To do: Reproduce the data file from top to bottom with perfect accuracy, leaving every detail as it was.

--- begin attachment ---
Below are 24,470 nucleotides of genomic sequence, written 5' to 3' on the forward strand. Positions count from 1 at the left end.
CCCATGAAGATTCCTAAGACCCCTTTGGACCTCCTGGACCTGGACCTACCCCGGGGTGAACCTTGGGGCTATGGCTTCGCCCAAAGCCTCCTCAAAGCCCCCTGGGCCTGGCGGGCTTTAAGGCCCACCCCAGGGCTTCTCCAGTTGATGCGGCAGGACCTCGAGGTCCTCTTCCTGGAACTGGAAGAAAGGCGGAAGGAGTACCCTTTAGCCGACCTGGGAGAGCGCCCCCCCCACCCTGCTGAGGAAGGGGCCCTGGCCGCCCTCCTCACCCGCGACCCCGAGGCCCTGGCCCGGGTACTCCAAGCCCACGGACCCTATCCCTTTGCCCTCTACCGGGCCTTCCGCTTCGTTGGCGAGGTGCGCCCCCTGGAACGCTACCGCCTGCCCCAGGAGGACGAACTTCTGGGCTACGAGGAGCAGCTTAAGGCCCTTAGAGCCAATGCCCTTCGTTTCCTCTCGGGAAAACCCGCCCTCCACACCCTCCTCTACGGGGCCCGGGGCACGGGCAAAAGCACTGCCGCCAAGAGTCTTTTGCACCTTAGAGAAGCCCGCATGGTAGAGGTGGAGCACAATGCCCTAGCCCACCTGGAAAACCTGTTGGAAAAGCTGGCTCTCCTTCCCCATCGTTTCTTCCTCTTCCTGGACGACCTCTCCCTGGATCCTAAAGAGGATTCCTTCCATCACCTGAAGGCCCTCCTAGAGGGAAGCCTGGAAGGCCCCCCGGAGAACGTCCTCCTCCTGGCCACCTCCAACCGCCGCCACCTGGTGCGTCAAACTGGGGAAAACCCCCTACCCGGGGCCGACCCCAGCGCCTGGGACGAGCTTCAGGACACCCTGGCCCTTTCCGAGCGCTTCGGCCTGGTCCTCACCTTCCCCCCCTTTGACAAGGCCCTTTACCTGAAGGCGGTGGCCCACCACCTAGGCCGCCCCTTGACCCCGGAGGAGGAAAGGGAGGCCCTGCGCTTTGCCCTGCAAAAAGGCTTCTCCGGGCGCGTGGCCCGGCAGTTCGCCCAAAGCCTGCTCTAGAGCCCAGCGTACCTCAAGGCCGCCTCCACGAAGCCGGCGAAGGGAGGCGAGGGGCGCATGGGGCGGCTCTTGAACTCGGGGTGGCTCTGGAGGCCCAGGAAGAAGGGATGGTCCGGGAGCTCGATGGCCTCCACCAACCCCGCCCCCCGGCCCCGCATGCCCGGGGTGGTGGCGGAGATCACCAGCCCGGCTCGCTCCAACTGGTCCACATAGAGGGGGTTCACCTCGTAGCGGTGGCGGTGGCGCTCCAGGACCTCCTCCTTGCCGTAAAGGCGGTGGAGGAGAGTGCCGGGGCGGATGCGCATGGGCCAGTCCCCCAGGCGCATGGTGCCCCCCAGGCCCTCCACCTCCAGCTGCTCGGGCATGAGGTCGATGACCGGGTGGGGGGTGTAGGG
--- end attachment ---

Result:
Below are 24,470 nucleotides of genomic sequence, written 5' to 3' on the forward strand. Positions count from 1 at the left end.
CCCATGAAGATTCCTAAGACCCCTTTGGACCTCCTGGACCTGGACCTACCCCGGGGTGAACCTTGGGGCTATGGCTTCGCCCAAAGCCTCCTCAAAGCCCCCTGGGCCTGGCGGGCTTTAAGGCCCACCCCAGGGCTTCTCCAGTTGATGCGGCAGGACCTCGAGGTCCTCTTCCTGGAACTGGAAGAAAGGCGGAAGGAGTACCCTTTAGCCGACCTGGGAGAGCGCCCCCCCCACCCTGCTGAGGAAGGGGCCCTGGCCGCCCTCCTCACCCGCGACCCCGAGGCCCTGGCCCGGGTACTCCAAGCCCACGGACCCTATCCCTTTGCCCTCTACCGGGCCTTCCGCTTCGTTGGCGAGGTGCGCCCCCTGGAACGCTACCGCCTGCCCCAGGAGGACGAACTTCTGGGCTACGAGGAGCAGCTTAAGGCCCTTAGAGCCAATGCCCTTCGTTTCCTCTCGGGAAAACCCGCCCTCCACACCCTCCTCTACGGGGCCCGGGGCACGGGCAAAAGCACTGCCGCCAAGAGTCTTTTGCACCTTAGAGAAGCCCGCATGGTAGAGGTGGAGCACAATGCCCTAGCCCACCTGGAAAACCTGTTGGAAAAGCTGGCTCTCCTTCCCCATCGTTTCTTCCTCTTCCTGGACGACCTCTCCCTGGATCCTAAAGAGGATTCCTTCCATCACCTGAAGGCCCTCCTAGAGGGAAGCCTGGAAGGCCCCCCGGAGAACGTCCTCCTCCTGGCCACCTCCAACCGCCGCCACCTGGTGCGTCAAACTGGGGAAAACCCCCTACCCGGGGCCGACCCCAGCGCCTGGGACGAGCTTCAGGACACCCTGGCCCTTTCCGAGCGCTTCGGCCTGGTCCTCACCTTCCCCCCCTTTGACAAGGCCCTTTACCTGAAGGCGGTGGCCCACCACCTAGGCCGCCCCTTGACCCCGGAGGAGGAAAGGGAGGCCCTGCGCTTTGCCCTGCAAAAAGGCTTCTCCGGGCGCGTGGCCCGGCAGTTCGCCCAAAGCCTGCTCTAGAGCCCAGCGTACCTCAAGGCCGCCTCCACGAAGCCGGCGAAGGGAGGCGAGGGGCGCATGGGGCGGCTCTTGAACTCGGGGTGGCTCTGGAGGCCCAGGAAGAAGGGATGGTCCGGGAGCTCGATGGCCTCCACCAACCCCGCCCCCCGGCCCCGCATGCCCGGGGTGGTGGCGGAGATCACCAGCCCGGCTCGCTCCAACTGGTCCACATAGAGGGGGTTCACCTCGTAGCGGTGGCGGTGGCGCTCCAGGACCTCCTCCTTGCCGTAAAGGCGGTGGAGGAGAGTGCCGGGGCGGATGCGCATGGGCCAGTCCCCCAGGCGCATGGTGCCCCCCAGGCCCTCCACCTCCAGCTGCTCGGGCATGAGGTCGATGACCGGGTGGGGGGTGTAGGG